Tom Prichard has written a piece about Jerry Lawler that he has posted on his website. You can check out the whole piece (which is very well-written) here; below are some highlights:

On his immediate reaction to the incident: "I was watching along with everyone else when I got a phone call about an hour into the show. I went outside to get better reception. When I came back, I wasn't hearing any commentating. It was odd until Michael Cole did the on camera explaining what happened. I missed the tag with King and Orton against Ziggler and Punk. I record RAW every week just in case I do miss something and want to watch it the next day. Just like everyone else, I was in shock. I could tell the tone in Michael's voice that this was a real life situation and I was going to wait until the show was over and then watch what I missed. Nothing seemed out of sorts or like anything was wrong with the King. I did notice after the Kofi/R Truth VS. Cesaro/Miz match, Michael and King did an on camera and King coughed and sold his chest as though he had "heart burn." I wouldn't have thought twice about it."

On his relationship with Lawler: "I'm not going to sit here and write about what great friends and best buddies the King and I are or were. I worked for the Memphis office many times in my career. I wrestled King in the Memphis territory, even tagged with him when his regular partner had a bad back and didn't care to work against the Moondogs. The Moondogs were doing hardcore matches before they were called hardcore matches. They would consist of coming to the ring with chairs, trash cans and anything they could get their hands on. Lawler took every shot full on (as did I) and gave it back without one complaint. He wasn't always the most popular guy with some in the crew, but no boss ever is. He led by example and worked hard if not harder than anybody on the card. He wasn't the top guy because he was part owner. He was the top guy because he IS a top guy. I and many others don't call him Jerry. He's King. I can't remember calling him anything else."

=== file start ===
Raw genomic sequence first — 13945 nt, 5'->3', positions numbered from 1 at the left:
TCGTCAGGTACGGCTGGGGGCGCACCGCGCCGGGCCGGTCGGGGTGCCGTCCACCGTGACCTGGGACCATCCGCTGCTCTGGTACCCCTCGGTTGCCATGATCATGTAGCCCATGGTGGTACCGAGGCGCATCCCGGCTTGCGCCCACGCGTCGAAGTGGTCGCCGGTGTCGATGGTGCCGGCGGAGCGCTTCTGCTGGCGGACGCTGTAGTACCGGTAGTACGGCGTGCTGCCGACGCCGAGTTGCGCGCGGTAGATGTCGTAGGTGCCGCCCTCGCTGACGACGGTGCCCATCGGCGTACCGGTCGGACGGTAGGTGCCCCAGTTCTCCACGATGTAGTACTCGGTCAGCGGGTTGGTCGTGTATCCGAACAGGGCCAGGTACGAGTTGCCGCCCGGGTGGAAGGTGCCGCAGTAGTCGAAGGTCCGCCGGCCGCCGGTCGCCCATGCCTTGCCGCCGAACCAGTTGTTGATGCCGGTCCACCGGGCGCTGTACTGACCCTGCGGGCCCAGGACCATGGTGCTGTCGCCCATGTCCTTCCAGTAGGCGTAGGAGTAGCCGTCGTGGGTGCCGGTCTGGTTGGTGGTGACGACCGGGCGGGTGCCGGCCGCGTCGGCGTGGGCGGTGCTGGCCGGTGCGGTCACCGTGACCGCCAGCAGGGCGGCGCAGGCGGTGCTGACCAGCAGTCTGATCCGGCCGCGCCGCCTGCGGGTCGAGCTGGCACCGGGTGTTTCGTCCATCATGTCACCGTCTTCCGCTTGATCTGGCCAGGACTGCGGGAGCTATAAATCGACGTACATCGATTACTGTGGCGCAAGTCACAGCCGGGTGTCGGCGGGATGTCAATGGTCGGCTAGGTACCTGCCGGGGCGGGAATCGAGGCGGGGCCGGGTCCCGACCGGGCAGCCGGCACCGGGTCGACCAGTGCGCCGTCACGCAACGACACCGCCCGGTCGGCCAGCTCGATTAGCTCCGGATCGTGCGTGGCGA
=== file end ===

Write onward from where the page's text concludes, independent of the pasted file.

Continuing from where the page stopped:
On wrestling at an older age: "I just turned 53. Earlier this year somebody called me an old man. He was joking around (I think) and meant no disrespect (again, I assume) but the hair on the back of my neck stood up. I challenged this 30 year old "kid" to a one hour match! Brilliant idea! I've done one hour matches at developmental practices before as a teaching exercise, talking and slowing the "less experienced" talent down. It had been a while since I'd been in the ring. I have a bad back and neck. We ALL have bad backs and necks! It comes with the territory! But once I made this stupid "challenge" in front of everybody, there was no backing out! I had the match. I even ended it with a moonsault off the top rope in front of a handful of developmental students. Why? I don't have anything to prove. But to be considered an "old man" and I can't "go" anymore?? Right, wrong or indifferent, I felt the urge to test myself and prove I'm not an "old man." Well, if you don't wrestle on a regular basis your body isn't in "ring shape" and I felt every bump and shot I took. There's not that many left who are able to get in the ring and help young talent slow down and relax. That's why Jerry The King Lawler was and is such a valuable part of WWE and developing young talent. Timing, psychology and feeling are something that takes time to learn. Having a guy like Jerry Lawler who has literally done it all was invaluable. I don't think the King would take too kindly to being called an old man. But human, yes. The schedule he kept over his career is enough to wear down anyone. Athlete or not, the body can only take so much."